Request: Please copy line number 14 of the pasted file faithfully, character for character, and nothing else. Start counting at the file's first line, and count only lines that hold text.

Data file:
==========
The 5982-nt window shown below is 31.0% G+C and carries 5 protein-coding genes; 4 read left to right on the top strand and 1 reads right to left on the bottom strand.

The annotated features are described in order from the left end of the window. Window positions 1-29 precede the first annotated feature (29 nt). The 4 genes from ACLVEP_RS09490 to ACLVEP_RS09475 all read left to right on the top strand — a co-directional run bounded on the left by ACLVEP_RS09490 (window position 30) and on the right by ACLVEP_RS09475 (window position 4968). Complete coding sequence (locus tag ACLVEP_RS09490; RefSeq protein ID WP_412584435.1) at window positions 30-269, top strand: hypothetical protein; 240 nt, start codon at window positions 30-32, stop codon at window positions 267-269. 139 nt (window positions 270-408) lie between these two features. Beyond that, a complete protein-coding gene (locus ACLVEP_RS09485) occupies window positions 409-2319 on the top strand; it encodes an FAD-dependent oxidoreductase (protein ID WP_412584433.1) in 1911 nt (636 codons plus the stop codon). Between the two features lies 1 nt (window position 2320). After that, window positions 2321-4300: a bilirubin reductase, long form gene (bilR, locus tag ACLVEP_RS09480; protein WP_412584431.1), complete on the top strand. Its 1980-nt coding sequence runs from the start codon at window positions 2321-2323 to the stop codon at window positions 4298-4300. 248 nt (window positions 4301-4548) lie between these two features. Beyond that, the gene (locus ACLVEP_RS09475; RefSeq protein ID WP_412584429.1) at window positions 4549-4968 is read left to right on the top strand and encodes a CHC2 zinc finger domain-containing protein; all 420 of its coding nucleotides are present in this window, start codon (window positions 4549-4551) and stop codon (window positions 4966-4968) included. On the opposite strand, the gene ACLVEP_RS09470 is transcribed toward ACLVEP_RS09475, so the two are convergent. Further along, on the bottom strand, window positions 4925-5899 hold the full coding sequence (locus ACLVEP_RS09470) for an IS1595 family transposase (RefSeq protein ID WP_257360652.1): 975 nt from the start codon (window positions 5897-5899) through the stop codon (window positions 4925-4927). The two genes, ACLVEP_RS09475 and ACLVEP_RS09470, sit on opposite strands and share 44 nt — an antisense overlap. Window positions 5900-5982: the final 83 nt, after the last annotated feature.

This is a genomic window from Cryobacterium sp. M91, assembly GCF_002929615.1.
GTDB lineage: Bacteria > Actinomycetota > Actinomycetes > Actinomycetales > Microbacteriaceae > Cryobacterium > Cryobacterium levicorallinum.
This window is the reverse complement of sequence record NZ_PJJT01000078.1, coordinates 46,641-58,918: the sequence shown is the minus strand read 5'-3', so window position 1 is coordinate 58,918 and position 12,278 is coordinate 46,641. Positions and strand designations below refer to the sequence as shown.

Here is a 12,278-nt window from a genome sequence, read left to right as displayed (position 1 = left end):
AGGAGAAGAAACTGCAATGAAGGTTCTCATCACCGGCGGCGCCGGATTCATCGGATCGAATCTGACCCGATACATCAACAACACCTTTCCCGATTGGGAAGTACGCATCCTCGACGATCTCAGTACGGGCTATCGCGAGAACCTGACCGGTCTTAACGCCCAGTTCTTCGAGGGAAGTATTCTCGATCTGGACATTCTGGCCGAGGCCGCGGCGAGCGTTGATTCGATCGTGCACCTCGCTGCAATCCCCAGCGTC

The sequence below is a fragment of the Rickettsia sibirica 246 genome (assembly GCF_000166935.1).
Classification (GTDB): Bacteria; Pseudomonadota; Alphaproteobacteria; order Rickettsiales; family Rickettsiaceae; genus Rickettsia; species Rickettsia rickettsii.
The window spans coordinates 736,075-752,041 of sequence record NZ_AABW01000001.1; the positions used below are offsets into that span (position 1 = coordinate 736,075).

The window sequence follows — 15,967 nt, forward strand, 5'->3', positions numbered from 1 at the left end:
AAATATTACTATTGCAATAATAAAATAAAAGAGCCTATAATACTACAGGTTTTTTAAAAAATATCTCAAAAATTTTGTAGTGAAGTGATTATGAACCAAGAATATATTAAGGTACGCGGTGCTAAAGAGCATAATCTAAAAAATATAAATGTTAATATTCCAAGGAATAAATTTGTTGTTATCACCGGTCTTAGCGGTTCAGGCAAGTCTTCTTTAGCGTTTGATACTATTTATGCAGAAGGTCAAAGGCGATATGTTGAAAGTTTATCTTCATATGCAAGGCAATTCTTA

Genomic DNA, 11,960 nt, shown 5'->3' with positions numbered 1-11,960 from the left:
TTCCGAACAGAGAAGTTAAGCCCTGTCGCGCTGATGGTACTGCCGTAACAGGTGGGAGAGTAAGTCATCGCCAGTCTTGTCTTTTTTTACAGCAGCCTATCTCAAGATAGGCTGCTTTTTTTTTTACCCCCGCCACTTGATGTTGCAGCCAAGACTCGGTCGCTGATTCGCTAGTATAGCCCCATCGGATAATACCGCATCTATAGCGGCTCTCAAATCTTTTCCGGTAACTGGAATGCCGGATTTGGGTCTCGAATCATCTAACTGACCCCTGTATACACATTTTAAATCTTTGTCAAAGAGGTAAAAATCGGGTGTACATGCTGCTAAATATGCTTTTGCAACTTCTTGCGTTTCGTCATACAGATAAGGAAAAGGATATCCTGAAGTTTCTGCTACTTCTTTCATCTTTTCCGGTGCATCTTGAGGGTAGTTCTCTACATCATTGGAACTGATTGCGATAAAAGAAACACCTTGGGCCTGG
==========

TTCCGAACAGAGAAGTTAAGCCCTGTCGCGCTGATGGTACTGCCGTAACAGGTGGGAGAGTAAGTCATCGCCAGTCTTGTCTTTTTTTACAGCAGCCTATCTCAAGATAGGCTGCTTTTTTTTTTACCCCCGCCACTTGATGTTGCAGCCAAGACTCGGTCGCTGATTCGCTAGTATAGCCCCATCGGATAATACCGCATCTATAGCGGCTCTCAAATCTTTTCCGGTAACTGGAATGCCGGATTTGGGTCTCGAATCATCTAACTGACCCCTGTATACACATTTTAAATCTTTGTCAAAGAGGTAAAAATCGGGTGTACATGCTGCTAAATATGCTTTTGCAACTTCTTGCGTTTCGTCATACAGATAAGGAAAAGGATATCCTGAAGTTTCTGCTACTTCTTTCATCTTTTCCGGTGCATCTTGAGGGTAGTTCTCTACATCATTGGAACTGATTGCGATAAAAGAAACACCTTGGGCCTGG